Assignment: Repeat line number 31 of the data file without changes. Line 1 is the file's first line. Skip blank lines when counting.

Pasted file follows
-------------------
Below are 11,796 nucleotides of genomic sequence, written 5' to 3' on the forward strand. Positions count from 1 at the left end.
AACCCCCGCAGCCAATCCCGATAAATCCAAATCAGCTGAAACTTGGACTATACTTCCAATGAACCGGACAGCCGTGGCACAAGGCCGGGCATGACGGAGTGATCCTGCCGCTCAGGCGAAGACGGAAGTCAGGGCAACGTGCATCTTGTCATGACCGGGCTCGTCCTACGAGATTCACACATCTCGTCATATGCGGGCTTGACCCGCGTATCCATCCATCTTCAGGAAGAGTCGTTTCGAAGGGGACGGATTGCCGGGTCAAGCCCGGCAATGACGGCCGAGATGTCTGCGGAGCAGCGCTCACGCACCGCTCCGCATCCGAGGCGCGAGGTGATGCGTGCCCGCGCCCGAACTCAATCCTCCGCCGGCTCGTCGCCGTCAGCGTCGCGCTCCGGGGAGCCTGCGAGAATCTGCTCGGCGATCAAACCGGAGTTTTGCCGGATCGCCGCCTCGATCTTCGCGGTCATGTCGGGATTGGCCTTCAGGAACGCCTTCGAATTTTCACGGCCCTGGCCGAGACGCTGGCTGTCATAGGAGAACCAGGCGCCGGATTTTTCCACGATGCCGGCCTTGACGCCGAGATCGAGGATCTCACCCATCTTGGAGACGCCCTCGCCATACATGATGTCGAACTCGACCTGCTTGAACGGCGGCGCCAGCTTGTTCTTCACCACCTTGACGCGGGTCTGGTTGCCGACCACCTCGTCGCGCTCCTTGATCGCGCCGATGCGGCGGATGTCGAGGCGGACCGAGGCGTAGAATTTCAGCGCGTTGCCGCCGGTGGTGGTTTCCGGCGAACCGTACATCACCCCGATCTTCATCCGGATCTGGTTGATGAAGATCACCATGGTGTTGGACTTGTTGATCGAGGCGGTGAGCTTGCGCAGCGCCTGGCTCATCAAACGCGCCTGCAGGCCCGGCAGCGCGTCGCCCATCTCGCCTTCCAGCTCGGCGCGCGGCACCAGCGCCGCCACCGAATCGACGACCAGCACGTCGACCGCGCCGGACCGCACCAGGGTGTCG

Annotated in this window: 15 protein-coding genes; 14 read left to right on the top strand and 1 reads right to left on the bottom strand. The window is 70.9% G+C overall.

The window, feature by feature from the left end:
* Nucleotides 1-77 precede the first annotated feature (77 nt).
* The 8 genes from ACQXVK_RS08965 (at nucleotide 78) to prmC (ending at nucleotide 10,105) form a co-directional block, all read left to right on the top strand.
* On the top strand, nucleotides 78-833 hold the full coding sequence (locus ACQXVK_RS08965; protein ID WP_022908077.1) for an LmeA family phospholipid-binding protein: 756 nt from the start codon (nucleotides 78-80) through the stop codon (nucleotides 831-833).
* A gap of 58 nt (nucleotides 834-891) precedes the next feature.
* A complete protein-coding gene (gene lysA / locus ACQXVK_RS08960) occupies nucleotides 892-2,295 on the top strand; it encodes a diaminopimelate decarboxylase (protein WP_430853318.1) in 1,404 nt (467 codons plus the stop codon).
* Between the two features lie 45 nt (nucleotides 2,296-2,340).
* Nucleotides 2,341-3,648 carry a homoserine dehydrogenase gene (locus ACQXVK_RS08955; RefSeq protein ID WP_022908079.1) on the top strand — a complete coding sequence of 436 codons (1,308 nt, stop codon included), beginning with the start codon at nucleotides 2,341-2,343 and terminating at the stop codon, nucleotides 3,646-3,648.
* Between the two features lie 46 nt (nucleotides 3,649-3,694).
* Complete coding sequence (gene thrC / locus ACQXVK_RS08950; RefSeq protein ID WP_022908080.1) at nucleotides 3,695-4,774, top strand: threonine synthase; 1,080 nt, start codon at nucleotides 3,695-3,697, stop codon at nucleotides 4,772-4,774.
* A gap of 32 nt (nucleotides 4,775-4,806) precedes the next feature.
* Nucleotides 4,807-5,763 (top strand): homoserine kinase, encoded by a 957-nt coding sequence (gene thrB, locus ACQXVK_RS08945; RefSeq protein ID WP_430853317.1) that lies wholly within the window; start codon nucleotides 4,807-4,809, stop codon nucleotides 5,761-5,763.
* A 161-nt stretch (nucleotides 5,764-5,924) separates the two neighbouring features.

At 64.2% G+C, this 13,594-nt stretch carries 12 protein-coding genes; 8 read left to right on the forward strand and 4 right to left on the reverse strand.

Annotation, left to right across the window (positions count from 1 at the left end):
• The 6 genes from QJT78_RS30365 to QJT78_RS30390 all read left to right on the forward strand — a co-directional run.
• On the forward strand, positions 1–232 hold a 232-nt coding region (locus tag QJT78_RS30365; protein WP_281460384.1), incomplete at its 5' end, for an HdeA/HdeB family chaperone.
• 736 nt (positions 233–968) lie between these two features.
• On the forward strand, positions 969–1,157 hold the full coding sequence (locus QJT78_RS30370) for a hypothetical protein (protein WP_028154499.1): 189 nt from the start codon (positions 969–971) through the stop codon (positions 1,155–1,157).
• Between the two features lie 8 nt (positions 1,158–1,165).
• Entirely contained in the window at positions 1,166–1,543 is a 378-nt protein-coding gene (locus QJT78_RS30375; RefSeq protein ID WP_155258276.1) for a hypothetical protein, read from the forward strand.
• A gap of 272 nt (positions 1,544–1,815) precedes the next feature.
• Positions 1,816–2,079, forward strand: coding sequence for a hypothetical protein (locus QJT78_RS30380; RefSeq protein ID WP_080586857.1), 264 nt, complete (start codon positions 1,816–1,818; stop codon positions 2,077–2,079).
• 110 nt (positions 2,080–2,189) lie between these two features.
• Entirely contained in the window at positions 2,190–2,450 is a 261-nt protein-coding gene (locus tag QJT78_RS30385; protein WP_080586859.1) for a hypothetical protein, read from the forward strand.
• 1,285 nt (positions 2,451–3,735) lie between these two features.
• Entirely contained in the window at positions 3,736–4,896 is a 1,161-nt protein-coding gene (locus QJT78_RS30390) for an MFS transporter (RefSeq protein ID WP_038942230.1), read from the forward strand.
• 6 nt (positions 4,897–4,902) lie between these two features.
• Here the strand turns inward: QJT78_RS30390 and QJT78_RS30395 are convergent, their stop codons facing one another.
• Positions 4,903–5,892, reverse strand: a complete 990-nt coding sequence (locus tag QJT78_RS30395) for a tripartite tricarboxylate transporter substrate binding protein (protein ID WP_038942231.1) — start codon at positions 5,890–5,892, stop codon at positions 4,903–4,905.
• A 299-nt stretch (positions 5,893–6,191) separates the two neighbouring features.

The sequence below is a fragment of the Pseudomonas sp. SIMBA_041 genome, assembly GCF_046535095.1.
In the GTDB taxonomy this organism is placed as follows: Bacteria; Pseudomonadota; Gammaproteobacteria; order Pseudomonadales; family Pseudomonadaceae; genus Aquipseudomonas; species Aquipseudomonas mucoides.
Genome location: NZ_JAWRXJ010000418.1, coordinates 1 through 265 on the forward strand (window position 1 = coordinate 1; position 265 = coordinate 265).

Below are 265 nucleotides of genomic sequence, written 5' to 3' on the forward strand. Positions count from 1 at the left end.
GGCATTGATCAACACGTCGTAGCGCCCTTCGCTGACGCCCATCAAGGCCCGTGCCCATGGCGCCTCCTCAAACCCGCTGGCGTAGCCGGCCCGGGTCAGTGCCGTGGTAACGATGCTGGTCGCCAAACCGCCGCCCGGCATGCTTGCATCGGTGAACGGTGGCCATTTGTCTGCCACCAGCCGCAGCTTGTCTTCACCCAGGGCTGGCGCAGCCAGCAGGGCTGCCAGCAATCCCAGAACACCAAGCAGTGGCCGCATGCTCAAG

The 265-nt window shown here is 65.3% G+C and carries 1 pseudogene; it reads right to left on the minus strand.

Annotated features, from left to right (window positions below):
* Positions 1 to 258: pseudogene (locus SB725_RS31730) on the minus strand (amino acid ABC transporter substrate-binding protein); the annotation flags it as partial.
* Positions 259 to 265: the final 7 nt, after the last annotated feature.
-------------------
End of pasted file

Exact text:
• 6 nt (positions 4,897–4,902) lie between these two features.